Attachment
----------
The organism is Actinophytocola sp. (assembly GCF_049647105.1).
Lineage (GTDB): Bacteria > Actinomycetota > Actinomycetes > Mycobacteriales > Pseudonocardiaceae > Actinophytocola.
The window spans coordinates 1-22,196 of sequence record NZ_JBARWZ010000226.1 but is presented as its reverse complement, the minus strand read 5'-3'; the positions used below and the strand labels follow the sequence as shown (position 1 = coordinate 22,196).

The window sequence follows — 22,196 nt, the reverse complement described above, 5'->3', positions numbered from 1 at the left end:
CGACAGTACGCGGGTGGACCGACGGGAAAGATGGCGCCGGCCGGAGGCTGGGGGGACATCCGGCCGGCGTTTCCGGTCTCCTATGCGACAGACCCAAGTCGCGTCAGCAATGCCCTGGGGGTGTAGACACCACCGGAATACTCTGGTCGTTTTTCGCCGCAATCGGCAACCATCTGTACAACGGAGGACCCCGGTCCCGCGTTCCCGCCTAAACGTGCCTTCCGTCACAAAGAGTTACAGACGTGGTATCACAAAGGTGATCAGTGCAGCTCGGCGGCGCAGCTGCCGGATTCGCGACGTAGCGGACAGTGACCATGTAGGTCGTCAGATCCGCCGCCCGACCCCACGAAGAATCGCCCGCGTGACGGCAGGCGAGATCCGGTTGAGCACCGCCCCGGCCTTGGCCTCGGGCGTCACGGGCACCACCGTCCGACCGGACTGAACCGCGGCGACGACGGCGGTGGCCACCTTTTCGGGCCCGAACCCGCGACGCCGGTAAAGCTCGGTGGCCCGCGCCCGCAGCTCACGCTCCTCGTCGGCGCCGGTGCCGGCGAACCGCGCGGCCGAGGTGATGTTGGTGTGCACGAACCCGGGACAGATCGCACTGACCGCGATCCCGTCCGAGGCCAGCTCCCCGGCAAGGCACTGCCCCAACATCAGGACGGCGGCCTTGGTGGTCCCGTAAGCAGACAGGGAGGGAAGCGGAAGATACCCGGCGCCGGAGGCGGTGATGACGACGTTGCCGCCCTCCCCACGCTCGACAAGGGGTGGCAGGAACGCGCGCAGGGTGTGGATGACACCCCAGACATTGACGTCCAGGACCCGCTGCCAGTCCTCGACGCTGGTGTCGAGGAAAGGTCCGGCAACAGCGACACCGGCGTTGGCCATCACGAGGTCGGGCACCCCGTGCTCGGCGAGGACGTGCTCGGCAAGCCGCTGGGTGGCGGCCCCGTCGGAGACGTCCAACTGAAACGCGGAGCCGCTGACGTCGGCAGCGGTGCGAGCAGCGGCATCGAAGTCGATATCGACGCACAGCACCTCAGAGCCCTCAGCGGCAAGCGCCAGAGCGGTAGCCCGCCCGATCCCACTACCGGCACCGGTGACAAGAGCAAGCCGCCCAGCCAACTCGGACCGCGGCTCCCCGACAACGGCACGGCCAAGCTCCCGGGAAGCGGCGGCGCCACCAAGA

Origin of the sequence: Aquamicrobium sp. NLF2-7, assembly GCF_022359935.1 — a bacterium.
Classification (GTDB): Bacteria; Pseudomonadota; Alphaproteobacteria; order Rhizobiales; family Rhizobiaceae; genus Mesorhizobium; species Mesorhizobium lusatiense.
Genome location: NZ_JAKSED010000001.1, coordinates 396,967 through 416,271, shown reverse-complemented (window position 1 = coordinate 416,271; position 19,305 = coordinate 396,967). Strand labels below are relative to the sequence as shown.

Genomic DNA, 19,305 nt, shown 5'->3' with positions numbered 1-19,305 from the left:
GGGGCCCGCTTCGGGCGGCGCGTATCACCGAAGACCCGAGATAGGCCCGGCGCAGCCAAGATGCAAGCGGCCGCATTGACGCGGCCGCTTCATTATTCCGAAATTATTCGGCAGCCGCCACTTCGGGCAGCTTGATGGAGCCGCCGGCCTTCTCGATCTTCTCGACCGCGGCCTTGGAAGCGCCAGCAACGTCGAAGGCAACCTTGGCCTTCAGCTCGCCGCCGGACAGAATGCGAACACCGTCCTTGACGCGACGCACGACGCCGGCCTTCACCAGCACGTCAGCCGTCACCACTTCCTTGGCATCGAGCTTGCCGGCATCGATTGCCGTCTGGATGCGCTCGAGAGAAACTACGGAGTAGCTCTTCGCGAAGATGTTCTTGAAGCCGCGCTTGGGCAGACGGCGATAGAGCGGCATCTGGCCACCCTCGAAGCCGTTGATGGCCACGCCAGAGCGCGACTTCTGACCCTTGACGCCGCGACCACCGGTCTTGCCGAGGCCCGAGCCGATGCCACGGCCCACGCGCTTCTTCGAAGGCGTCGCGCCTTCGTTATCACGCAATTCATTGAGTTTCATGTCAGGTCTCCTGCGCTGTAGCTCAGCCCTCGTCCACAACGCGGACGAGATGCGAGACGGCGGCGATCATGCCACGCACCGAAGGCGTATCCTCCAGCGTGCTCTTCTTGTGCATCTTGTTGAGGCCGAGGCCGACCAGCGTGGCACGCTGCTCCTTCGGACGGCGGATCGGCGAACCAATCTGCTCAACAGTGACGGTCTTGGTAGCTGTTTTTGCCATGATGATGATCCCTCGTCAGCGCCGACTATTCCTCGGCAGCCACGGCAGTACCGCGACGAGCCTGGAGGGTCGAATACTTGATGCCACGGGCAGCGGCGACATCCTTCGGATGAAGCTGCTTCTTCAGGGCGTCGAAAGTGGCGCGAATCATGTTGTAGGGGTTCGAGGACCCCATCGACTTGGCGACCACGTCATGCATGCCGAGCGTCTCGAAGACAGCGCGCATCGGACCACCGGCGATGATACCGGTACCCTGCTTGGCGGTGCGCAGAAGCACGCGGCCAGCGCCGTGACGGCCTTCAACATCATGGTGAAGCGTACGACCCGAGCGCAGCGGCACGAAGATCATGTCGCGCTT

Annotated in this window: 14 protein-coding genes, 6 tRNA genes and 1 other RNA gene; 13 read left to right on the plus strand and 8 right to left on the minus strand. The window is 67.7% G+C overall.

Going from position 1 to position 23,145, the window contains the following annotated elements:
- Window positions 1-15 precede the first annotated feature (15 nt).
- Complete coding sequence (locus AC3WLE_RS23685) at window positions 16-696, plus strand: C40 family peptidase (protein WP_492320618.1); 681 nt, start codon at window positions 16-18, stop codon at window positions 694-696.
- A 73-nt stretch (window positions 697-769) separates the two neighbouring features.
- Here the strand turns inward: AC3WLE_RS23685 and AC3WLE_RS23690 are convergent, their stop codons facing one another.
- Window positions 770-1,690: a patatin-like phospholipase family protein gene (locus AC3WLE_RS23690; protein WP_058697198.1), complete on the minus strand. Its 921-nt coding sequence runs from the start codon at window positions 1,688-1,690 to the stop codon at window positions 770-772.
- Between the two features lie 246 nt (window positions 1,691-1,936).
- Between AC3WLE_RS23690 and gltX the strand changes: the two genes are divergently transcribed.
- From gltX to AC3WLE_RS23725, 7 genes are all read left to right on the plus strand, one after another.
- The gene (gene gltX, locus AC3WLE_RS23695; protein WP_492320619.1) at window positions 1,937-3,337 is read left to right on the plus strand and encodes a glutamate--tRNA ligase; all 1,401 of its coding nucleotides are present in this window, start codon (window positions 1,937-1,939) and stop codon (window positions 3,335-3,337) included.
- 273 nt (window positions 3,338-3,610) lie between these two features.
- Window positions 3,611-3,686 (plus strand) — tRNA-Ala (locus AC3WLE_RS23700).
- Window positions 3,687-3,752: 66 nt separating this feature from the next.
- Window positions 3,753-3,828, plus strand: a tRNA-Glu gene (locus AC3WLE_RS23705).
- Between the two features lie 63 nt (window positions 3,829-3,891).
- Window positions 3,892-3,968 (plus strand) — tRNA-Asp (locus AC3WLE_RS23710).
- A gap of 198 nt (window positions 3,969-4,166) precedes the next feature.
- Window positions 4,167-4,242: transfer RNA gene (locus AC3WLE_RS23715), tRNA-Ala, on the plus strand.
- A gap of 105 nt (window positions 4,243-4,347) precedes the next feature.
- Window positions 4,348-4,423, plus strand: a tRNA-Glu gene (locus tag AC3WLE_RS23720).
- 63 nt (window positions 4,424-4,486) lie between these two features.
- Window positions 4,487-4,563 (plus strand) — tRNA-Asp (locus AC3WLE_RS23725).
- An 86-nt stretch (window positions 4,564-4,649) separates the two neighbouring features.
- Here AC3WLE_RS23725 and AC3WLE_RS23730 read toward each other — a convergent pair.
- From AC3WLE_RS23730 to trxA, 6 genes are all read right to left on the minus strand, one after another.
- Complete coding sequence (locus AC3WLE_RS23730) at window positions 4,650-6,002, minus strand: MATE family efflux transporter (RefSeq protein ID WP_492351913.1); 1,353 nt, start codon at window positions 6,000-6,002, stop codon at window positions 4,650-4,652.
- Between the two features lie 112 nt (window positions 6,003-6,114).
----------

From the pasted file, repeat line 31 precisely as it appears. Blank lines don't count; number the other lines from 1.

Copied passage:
- Window positions 4,348-4,423, plus strand: a tRNA-Glu gene (locus tag AC3WLE_RS23720).